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(3rd LD) Koreas agree to hold family reunions in late Oct.

All Headlines 15:56 September 08, 2015

(ATTN: CLARIFIES para 4; UPDATES with more info throughout; ADDS photo)

SEOUL, Sept. 8 (Yonhap) -- South and North Korea agreed Tuesday to hold reunions of families separated by the 1950-53 Korean War in late October as the two sides seek to mend ties following their recent landmark deal on easing military tensions.

After marathon talks, the two Koreas agreed to hold the reunions for 100 separated families each from both sides on Oct. 20-26 at a facility at Mount Kumgang, a scenic resort on the North's east coast, according to the Ministry of Unification.

The decision follows the Red Cross working-level talks which kicked off Monday as Seoul and Pyongyang reached a historic agreement on Aug. 25 to resume the family reunions on the occasion of Korea's fall harvest holiday, Chuseok, slated for late this month.

"On the shared perception that South and North Korea need to fundamentally resolve the humanitarian issue, the two sides agreed to hold Red Cross high-level talks at an early date to discuss related issues such as the continuation of reunion events," Lee Duk-haeng, Seoul's chief delegate, said at a press briefing.

The upcoming event, the first reunions since February 2014, is the outcome of the inter-Korean deal which was clinched following heightened tensions over the North's land mine blasts near the inter-Korean border in early August.

There are more than 66,000 South Korean family members separated by the Korean War, which ended in a truce, not a peace treaty, leaving South and North Korea technically at war.

The issue of the separated families is one of the most pressing humanitarian matters as most of the surviving family members are in their 70s and 80s. About half of the estimated 129,700 applicants for the family reunions have died.

Since the first historic inter-Korean summit in 2000, the two Koreas have held 19 rounds of face-to-face family reunion events. Seven rounds of video-based reunions also have been held.

Only some 18,800 family members from both sides have been allowed to have face-to-face reunions so far.

The main agenda for the talks mainly focused on the details of the upcoming reunions, but the South sought to discuss other related issues such as holding the family reunions on a regular basis and confirmation of the fate of all surviving separated families on both sides.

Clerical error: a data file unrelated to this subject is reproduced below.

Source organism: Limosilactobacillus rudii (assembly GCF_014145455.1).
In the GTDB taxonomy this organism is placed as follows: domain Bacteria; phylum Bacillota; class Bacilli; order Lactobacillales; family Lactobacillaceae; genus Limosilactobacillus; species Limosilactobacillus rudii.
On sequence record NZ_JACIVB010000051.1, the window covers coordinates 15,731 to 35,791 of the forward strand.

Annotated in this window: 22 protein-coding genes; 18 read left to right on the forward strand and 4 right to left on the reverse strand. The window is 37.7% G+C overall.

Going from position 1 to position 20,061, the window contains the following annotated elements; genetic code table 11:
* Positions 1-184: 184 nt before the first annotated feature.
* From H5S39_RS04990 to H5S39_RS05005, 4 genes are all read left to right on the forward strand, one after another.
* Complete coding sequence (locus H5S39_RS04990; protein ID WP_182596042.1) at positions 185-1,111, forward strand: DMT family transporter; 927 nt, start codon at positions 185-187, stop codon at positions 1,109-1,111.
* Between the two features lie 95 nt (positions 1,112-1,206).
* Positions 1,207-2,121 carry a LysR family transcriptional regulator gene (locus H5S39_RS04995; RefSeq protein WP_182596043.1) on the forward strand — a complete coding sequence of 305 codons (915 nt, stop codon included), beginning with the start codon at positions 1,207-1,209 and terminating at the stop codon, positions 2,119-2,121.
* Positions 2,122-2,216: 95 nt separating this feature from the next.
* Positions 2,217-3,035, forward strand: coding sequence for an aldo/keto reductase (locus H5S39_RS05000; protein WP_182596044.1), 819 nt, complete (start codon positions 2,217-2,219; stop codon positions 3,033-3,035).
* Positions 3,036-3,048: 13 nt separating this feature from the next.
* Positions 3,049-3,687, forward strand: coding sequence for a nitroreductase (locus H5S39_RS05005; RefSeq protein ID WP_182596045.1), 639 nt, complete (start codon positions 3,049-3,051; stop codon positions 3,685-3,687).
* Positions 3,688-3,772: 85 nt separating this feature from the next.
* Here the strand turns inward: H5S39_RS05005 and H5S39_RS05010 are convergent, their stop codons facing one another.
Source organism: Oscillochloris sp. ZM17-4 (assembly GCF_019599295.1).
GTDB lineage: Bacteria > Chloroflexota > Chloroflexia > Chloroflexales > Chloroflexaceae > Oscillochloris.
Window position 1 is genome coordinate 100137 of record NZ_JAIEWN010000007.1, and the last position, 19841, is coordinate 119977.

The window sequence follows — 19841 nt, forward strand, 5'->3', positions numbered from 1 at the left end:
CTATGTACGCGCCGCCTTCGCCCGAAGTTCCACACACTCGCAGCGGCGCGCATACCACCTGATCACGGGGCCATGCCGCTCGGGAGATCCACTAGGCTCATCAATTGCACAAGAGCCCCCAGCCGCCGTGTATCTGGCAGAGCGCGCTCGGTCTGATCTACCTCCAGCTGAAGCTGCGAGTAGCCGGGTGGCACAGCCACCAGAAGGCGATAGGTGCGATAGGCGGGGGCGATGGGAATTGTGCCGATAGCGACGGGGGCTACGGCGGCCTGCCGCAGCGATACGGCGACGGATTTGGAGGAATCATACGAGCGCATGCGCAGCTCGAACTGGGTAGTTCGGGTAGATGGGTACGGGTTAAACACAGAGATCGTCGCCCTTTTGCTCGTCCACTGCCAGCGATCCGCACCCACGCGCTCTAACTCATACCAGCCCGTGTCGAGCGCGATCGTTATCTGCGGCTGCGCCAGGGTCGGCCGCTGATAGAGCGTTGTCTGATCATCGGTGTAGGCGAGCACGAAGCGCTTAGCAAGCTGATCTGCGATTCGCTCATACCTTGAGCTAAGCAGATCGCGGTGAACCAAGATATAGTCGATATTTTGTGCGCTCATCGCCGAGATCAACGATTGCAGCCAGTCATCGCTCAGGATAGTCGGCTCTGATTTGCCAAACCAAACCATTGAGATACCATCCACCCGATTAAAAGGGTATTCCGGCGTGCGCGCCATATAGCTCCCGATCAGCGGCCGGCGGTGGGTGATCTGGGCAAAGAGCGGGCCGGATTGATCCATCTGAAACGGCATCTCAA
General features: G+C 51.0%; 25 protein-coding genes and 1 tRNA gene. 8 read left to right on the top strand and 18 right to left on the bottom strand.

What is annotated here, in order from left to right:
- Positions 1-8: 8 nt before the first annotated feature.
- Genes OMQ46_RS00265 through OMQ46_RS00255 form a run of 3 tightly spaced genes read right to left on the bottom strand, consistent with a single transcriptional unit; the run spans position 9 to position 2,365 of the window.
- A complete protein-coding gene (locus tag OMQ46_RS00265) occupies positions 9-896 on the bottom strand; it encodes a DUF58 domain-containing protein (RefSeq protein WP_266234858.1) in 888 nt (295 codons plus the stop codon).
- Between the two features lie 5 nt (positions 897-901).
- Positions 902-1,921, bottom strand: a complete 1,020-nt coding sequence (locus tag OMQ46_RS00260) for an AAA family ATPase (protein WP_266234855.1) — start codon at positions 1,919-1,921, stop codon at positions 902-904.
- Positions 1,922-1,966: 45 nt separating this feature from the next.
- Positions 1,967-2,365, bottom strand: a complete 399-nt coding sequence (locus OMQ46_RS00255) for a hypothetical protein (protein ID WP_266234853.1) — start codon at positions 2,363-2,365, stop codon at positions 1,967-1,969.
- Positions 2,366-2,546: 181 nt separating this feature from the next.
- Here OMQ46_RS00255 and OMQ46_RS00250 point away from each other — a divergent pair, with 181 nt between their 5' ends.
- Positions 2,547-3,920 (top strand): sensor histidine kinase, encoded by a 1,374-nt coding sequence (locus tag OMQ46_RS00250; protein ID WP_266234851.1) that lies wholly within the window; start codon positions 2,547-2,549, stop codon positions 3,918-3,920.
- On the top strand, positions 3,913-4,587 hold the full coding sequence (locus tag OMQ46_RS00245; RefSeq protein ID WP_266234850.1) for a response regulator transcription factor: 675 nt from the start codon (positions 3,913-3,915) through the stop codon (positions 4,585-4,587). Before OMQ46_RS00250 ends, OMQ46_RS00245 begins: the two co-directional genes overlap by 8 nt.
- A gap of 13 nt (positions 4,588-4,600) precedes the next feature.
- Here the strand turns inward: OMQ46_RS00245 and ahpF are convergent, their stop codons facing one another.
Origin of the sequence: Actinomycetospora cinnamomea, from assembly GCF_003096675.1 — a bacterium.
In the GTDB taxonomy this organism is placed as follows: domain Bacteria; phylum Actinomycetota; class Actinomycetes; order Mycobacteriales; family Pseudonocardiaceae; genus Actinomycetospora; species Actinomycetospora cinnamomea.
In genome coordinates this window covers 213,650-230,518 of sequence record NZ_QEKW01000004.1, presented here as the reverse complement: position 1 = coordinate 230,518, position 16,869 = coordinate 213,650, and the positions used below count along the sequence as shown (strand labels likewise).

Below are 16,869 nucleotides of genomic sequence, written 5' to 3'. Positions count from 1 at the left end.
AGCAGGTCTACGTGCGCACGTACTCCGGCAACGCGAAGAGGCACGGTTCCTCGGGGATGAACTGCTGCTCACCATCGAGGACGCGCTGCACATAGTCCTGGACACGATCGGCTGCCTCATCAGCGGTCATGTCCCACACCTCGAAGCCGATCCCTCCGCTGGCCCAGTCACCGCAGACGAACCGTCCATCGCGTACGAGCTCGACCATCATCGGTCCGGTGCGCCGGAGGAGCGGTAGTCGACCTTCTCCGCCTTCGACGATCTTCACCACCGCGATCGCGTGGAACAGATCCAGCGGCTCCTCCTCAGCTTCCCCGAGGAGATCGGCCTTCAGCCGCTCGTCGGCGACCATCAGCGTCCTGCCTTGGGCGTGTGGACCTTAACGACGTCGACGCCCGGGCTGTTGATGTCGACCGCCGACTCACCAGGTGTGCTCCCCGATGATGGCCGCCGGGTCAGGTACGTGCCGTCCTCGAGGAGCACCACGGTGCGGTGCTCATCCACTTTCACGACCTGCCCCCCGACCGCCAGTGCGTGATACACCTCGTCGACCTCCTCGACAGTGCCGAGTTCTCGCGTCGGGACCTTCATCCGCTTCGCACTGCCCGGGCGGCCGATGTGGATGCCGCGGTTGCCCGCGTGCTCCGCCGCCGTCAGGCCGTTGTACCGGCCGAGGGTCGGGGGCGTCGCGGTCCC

President Park Geun-hye said in August that South Korea will send North Korea a list of about 66,000 separated family members to be considered for possible reunions.

The ministry said that the two Koreas agreed to exchange a final list of more than 200 separated families hoping to confirm the fate of their family members on the other side of the border by Oct. 8.

A list of 250 South Koreans, including the family members of 50 prisoners of war held in the North, will be given to North Korea.

The agreement on the family reunions is raising hopes for better ties between Seoul and Pyongyang, but there are still dampeners, such as the possibility of a long-range missile launch by North Korea next month, experts said.

Despite the easing military tension on the Korean Peninsula, there is a possibility that North Korea could make an additional provocation ahead of Oct. 10, the 70th anniversary of the founding of the ruling Workers' Party.

North Korea is under heavy sanctions by the United Nations Security Council for its nuclear tests and multiple missile launches.

There is still uncertainty over the feasibility of the upcoming reunions as the North has a track record of unilaterally delaying scheduled reunion events, including in September 2013.

Lee said the North has not laid out preconditions for holding the family reunions such as aid for recovery efforts to combat floods or the North's call for resumption of an inter-Korean tour project at Mount Kumgang, which has been suspended since 2008.

"The North did not make any comments related to the flood or other demands in linkage to the family reunion issue," he added.

Previously, the North asked the South to provide humanitarian support such as rice and fertilizer through the Red Cross.

North Korea has also urged the South to resume the long-suspended joint tour program, in connection with the issue of the family reunions.

Seoul suspended the joint tourism tour program, a symbol of inter-Korean reconciliation, in 2008 following the fatal shooting of a South Korean female tourist by a North Korean solider at the resort.


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